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Luborsky, L. (1992). Psychodynamic Psychotherapy of Borderline Patients: By Otto F. Kernberg, Michael A. Selzer, Harold W. Koenigsberg, Arthur C. Carr and Ann H. Appelbaum. New York: Basic Books, 1989, ix + 210 pp., $22.95.. J. Amer. Psychoanal. Assn., 40:281-286.

(1992). Journal of the American Psychoanalytic Association, 40:281-286

Psychodynamic Psychotherapy of Borderline Patients: By Otto F. Kernberg, Michael A. Selzer, Harold W. Koenigsberg, Arthur C. Carr and Ann H. Appelbaum. New York: Basic Books, 1989, ix + 210 pp., $22.95.

Review by:
Lester Luborsky, Ph.D.

This is a long-awaited guide to the psychotherapy of borderline patients by one of the world's outstanding experts on dynamic therapy and by his team of long-term associates. They have worked together for years perfecting their theory and its related technical practices. The book they produced makes three kinds of contributions: to knowledge of the nature of the borderline personality, to a treatment guide that fits with this borderline personality, and to psychotherapy research practice through a manual that is close to the state of the art in format.

A Contribution to Knowledge of the Borderline's Personality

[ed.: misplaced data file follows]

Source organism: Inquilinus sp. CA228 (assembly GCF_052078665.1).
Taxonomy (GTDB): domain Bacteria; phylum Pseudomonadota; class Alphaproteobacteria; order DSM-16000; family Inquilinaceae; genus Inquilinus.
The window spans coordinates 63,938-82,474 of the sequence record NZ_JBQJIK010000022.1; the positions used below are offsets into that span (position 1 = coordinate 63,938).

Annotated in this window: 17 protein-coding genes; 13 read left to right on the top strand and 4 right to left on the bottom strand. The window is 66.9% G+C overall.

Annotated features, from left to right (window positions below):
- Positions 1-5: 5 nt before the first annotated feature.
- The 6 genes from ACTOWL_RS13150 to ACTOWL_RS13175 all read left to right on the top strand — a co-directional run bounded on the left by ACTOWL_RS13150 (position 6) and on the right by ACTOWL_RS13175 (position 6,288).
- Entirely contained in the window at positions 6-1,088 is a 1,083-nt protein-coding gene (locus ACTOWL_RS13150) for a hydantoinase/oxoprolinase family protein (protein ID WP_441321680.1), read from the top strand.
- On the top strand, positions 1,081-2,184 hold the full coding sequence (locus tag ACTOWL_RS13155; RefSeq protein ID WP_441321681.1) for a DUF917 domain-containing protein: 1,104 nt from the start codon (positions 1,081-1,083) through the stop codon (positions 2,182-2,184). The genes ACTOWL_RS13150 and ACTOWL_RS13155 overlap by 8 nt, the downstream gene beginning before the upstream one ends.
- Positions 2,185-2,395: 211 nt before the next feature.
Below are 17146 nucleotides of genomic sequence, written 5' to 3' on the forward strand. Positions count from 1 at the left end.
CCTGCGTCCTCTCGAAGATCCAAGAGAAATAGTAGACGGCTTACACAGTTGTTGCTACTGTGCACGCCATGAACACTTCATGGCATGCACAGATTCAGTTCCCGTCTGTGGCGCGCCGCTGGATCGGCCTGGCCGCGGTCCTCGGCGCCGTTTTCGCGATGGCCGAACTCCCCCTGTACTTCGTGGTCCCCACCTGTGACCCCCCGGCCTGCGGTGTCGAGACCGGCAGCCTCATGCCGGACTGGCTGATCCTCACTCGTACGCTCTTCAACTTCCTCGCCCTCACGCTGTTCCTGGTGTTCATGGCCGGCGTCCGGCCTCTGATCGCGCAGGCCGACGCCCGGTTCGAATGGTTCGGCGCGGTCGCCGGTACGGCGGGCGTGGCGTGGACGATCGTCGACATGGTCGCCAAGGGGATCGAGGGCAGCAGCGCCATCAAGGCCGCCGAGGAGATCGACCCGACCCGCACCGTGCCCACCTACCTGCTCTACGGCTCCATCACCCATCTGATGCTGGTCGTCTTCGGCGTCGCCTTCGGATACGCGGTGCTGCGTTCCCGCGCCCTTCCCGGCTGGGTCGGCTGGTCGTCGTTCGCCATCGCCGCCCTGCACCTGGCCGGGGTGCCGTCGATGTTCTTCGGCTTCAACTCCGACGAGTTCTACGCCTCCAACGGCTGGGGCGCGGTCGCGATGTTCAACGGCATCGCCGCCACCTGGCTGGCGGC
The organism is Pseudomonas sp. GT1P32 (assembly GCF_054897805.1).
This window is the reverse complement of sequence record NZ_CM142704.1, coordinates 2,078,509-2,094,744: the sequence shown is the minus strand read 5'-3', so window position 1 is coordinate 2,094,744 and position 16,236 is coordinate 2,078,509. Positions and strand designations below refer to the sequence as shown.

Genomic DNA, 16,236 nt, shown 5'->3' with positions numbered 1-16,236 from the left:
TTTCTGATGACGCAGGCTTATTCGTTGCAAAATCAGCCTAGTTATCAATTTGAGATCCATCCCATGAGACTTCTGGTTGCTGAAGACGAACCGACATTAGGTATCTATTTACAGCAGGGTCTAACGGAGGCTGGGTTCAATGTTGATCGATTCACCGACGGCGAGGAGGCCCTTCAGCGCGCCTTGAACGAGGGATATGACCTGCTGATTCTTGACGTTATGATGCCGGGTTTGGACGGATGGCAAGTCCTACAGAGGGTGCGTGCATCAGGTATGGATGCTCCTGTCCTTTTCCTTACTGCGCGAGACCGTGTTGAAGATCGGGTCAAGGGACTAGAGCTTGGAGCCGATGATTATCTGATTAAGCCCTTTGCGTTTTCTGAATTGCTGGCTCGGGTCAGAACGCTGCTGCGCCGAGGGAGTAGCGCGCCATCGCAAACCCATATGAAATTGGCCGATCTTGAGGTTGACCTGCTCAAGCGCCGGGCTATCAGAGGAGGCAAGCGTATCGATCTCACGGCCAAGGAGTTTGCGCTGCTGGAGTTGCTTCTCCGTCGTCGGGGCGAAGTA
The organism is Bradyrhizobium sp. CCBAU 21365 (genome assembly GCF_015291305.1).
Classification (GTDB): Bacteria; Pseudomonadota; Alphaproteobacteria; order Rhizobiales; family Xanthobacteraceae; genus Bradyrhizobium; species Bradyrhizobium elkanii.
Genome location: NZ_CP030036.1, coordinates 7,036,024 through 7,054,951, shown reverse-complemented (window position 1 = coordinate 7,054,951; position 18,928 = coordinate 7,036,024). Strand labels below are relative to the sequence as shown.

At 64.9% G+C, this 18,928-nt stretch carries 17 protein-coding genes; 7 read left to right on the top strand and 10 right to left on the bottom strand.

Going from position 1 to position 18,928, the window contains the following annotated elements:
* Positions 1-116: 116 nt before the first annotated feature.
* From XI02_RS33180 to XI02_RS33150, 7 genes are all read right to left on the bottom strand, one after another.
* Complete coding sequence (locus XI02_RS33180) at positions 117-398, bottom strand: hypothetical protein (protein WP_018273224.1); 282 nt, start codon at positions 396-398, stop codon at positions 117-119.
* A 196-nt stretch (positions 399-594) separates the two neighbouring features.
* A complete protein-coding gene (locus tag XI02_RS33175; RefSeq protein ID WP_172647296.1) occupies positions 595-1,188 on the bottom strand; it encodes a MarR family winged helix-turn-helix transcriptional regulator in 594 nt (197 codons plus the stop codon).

As everyone who has tried to work with these patients knows, "borderline" connotes "difficult." Borderline had referred roughly to a borderline between neurotic and psychotic. Now an official, more precise definition of borderline has been supplied by the American Psychiatric Association (1987) in its Diagnostic and Statistical Manual of Mental Disorders (DSM-III-R). But Kernberg (1984) had already considered that the profile that became part of the DSM did not adequately distinguish the usual features of severe personality disorders from those that are less severe, and that the DSM-III-R criteria overlap too much with the other severe personality disorders. Furthermore, Kernberg considers that the DSM-III-R profile has too little to say about etiology, treatment, or prognosis. With regard to the etiology of the disorder, as well as to its treatment, Kernberg proposes the concept of "borderline personality organization" which adds to it a structural dimension with three facets: identity diffusion, low level of defensive operations, and restricted capacity for reality testing.

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